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ORIGINAL ARTICLE
Year : 2013  |  Volume : 22  |  Issue : 1  |  Page : 47-53

Cognitive function in schizophrenia and its association with socio-demographics factors


Department of Psychiatry, Smt B. K. Shah Medical Institute and Research Institute, Dhiraj General Hospital, Sumandeep Vidyapeeth, Piparia, Waghodiya District, Vadodara, Gujrat, India

Correspondence Address:
Bharti T Talreja
Flat 886/Gh 13, Paschim Vihar, New Delhi 110 087
India
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Source of Support: None, Conflict of Interest: None


DOI: 10.4103/0972-6748.123619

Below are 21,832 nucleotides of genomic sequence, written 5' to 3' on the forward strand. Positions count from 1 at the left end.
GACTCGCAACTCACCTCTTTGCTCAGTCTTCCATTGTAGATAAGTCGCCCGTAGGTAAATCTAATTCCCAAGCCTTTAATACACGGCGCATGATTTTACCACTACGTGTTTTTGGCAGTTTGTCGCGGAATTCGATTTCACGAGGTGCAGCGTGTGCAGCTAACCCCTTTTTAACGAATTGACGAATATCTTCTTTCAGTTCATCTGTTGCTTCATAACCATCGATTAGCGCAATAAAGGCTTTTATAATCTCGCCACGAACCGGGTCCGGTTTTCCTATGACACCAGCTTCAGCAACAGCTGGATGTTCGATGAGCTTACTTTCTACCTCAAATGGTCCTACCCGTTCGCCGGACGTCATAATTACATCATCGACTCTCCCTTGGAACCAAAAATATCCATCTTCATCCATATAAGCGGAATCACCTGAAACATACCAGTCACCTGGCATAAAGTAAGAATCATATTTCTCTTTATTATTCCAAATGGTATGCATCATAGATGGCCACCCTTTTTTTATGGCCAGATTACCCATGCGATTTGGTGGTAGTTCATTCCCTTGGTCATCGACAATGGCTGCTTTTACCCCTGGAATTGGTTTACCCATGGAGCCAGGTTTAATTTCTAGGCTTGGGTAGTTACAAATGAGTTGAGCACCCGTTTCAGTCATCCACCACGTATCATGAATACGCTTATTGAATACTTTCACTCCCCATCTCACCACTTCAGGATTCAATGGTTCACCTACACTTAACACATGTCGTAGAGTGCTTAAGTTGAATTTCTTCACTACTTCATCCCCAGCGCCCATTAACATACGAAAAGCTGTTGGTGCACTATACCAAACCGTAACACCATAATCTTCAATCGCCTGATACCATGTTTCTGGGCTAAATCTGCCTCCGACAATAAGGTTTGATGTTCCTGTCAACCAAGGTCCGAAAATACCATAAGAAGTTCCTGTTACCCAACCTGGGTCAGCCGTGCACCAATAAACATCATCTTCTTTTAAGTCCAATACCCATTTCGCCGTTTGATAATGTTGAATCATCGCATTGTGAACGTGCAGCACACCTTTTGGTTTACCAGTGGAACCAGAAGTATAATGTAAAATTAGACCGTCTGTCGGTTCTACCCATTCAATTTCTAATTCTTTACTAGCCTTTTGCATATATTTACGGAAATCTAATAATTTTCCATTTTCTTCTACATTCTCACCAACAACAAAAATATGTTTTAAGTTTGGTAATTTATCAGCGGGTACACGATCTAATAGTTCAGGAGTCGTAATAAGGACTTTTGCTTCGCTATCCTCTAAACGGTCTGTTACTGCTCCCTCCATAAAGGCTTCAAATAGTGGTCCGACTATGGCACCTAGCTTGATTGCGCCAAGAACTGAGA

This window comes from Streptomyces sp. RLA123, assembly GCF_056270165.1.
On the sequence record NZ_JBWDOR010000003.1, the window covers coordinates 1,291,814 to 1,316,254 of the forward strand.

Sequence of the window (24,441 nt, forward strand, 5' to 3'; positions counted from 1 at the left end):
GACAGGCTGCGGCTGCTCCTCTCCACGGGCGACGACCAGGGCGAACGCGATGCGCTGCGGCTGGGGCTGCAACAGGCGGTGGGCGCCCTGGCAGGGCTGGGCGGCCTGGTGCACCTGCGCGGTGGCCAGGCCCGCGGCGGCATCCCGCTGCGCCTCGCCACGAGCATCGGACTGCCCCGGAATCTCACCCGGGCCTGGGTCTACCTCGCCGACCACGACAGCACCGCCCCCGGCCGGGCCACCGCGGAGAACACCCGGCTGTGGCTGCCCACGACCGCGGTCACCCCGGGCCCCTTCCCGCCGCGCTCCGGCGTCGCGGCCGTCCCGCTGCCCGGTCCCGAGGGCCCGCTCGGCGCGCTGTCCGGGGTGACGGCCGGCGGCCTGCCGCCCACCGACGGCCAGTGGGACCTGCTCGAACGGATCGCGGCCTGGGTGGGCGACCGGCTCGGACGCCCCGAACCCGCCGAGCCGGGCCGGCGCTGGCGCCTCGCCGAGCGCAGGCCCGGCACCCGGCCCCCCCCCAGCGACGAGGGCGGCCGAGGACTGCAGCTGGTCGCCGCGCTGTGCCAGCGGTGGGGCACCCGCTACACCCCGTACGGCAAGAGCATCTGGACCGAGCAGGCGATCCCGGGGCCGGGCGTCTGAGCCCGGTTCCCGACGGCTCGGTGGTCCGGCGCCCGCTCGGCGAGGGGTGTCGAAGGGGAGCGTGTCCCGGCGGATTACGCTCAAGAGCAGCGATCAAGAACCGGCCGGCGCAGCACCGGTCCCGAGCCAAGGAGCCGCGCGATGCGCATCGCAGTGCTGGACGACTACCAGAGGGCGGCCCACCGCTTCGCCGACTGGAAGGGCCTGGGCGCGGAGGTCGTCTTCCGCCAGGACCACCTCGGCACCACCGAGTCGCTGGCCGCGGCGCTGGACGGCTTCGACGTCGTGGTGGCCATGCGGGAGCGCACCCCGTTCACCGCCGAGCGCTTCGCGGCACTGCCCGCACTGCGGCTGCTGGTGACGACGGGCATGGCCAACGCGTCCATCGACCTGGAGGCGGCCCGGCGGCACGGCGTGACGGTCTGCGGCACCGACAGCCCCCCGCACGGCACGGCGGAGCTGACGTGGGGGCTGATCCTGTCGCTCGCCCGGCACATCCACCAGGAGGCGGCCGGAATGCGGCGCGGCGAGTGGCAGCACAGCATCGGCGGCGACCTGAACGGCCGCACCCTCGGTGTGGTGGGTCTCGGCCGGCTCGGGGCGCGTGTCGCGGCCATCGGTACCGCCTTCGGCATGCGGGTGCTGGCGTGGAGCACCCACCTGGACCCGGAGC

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Background: Schizophrenia is a chronic and debilitating psychiatric illness consisting primarily of positive and negative symptoms. However, cognitive deficits in various domains have been consistently replicated in patients with schizophrenia. Therefore, the present study was designed to assess cognitive impairment in schizophrenia and to correlate the same with sociodemographic factors. Materials and Methods: Cognitive function in 100 patients with schizophrenia as per Diagnostic and Statistical Manual of Mental Disorders, Fourth Edition, Text Revision (DSM IV-TR) criteria attending the psychiatry outpatient department (OPD) of Department of Psychiatry, SBKS MIRC was assessed using Addenbrooke's Cognitive Examination Revised (ACER) rating scale and Mini Mental State Examination (MMSE) and sociodemographic details was obtained using semistructured proforma. Data was analyzed by Chi-square and t-test. Results: About 70% patients of schizophrenia were found to have cognitive dysfunction for attention, concentration, memory, language, and executive function. Positive symptoms were associated with memory (P<0.001) and attention impairment (P<0.05). Patients with duration of illness >2 years and belonging to urban habitat showed more cognitive dysfunction. Male patients were associated with impairment in two domains of ACER: Language and memory. Conclusion: The study findings depict that persistent cognitive deficits are seen in patients with schizophrenia. Its correlation with sociodemographic factors showed that patients with >2 years of illness and belonging to urban habitat showed more cognitive dysfunction. Male patients were associated with language and memory impairment. Our study recommends that the neurocognitive impairment should be included in the DSM-V diagnostic criteria for schizophrenia.


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